Court of Appeals Revisits its Ruling on EPA’s “Sham Recycling” Rule

In a per curiam decision filed March 6, 2018, the Court of Appeals for the District of Columbia Circuit amended its decision from July 2017 regarding EPA’s Definition of Solid Waste rule, which was finalized in 2008, and revised in 2015. The Court’s 2017 decision upheld some aspects of the rule, but overturned other aspects. After additional briefing, the Court amended its 2017 decision in three ways: (1) it severed and affirmed EPA’s removal of the spent catalyst bar from the vacated portions of the “Verified Recycler Exclusion”; (2) vacated Factor 4 in its entirety; and (3) clarified the rules that replace the now-vacated Factor 4.

Spent catalyst bars were excluded from regulation as a solid waste under the 2015. However, the Court vacated that exclusion, and reinstated the Transfer-Based Exclusion from the initial 2008 rule, and stated that spent catalyst would be disqualified from the solid waste exclusion, as it was under the 2008 rule. In this amended opinion, the Court determined that EPA removed the disqualification for spent catalyst because it relied in part on the Verified Recycler Exclusion, and EPA considered the revised standard of “contained” to address the risks from spent catalysts. The Court also noted that the contained standard that applies to both the Generator-Controlled Exclusion and the now-revived Transfer-Based Exclusion.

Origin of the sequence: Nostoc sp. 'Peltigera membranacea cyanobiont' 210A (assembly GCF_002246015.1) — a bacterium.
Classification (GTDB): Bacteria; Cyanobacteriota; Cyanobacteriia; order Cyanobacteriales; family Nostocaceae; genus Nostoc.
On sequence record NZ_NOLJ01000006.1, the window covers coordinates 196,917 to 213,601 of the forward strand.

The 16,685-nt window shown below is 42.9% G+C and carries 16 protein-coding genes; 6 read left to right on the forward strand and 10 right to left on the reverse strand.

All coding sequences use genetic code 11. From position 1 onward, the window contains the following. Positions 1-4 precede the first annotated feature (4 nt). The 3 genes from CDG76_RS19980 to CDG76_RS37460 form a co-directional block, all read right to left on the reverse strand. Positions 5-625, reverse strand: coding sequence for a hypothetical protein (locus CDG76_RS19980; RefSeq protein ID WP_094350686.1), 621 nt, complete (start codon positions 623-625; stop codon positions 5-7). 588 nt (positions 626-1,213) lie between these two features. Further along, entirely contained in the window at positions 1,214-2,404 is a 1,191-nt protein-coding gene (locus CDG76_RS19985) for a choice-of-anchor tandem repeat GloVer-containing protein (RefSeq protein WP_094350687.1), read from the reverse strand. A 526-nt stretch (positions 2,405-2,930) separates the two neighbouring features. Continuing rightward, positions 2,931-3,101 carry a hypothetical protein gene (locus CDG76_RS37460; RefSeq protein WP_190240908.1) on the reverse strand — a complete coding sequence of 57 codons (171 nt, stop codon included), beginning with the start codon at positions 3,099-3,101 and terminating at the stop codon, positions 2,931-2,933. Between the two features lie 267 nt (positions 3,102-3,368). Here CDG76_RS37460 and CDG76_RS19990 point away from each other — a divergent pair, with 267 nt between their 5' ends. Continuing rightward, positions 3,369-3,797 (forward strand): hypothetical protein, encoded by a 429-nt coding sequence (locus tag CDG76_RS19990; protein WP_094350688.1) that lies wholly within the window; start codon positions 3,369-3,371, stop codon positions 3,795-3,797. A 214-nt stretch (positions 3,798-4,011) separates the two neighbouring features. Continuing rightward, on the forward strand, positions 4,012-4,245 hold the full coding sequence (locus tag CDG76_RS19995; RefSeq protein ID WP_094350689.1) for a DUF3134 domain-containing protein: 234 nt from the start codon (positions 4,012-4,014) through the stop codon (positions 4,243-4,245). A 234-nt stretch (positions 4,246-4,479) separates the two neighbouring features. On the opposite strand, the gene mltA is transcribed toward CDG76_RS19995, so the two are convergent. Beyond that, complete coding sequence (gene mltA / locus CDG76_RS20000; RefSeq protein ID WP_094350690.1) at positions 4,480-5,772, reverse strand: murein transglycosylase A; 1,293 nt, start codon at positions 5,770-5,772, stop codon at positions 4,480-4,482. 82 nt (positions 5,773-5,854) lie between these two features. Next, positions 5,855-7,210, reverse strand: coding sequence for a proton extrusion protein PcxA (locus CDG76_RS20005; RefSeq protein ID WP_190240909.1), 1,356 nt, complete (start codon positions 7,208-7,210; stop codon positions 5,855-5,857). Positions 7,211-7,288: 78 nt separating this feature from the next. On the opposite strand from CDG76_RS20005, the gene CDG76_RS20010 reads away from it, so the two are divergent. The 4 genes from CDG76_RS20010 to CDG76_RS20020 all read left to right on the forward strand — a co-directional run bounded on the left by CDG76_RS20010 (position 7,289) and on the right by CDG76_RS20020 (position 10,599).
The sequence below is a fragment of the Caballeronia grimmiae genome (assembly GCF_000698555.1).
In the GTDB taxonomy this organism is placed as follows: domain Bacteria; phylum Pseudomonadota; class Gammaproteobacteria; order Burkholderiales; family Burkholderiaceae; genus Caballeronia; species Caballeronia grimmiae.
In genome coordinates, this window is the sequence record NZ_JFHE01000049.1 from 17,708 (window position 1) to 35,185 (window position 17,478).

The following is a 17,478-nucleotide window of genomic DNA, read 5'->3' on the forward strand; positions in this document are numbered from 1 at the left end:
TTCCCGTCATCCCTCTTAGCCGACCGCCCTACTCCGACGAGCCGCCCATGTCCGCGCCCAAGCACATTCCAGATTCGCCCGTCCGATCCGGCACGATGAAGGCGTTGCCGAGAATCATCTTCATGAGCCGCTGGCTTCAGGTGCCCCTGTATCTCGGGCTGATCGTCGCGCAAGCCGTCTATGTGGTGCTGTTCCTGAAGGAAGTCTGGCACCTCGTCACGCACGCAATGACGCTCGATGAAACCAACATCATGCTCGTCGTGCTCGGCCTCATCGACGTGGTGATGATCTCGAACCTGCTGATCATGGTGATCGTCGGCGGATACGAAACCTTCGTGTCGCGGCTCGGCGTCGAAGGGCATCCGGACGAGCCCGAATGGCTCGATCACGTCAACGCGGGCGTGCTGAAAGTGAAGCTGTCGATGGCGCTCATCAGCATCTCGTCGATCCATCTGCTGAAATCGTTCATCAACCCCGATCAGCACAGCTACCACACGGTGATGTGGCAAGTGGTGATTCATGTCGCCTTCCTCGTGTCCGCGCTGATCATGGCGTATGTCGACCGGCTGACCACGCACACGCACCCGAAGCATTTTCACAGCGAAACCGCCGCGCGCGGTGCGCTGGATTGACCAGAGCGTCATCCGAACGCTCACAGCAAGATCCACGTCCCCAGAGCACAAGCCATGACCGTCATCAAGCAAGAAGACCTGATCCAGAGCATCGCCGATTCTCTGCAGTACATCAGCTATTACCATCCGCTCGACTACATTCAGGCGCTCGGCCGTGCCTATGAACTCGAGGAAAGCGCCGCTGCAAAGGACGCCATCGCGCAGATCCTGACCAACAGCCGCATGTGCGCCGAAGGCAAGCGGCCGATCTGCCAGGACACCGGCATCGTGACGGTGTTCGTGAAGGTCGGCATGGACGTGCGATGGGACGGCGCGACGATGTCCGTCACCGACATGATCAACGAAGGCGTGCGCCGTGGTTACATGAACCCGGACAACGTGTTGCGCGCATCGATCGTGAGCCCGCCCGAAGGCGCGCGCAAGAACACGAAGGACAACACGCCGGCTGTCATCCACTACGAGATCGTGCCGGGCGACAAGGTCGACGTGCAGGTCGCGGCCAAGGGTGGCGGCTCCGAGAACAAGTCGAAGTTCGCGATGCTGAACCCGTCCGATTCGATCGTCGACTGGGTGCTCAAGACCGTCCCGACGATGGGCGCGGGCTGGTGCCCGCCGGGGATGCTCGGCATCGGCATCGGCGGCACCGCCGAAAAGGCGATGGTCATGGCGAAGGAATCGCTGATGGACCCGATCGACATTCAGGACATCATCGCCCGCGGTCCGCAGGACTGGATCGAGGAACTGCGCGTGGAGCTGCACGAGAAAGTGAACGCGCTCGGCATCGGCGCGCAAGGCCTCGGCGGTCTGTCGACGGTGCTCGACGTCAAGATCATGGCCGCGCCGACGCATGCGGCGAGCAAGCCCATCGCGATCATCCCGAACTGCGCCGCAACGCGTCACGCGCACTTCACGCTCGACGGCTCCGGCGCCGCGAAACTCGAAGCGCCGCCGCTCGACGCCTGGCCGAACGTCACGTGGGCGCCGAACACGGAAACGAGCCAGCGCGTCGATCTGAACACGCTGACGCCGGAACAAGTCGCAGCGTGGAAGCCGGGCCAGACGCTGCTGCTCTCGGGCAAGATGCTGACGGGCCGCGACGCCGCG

In the 2017 decision, the Court limited its application of the Factor 4 vacatur to “all hazardous secondary materials via § 261.2(g).” In the amended opinion, the Court found that the petitioners had challenged the Factor 4 in its entirety, and therefore vacated Factor 4 in its entirety, including where it is expressly incorporated into an exclusion. Although the Court vacated Factor 4 entirely, it kept in place the remaining legitimacy factors. Therefore, Factor 3 remains mandatory per the 2015 changes, and the 2008 version of Factor 4 replaces the 2015 version of Factor 4.


American Petroleum Institute v. EPA, No. 09-1038 (D.C. Cir. March 6, 2018)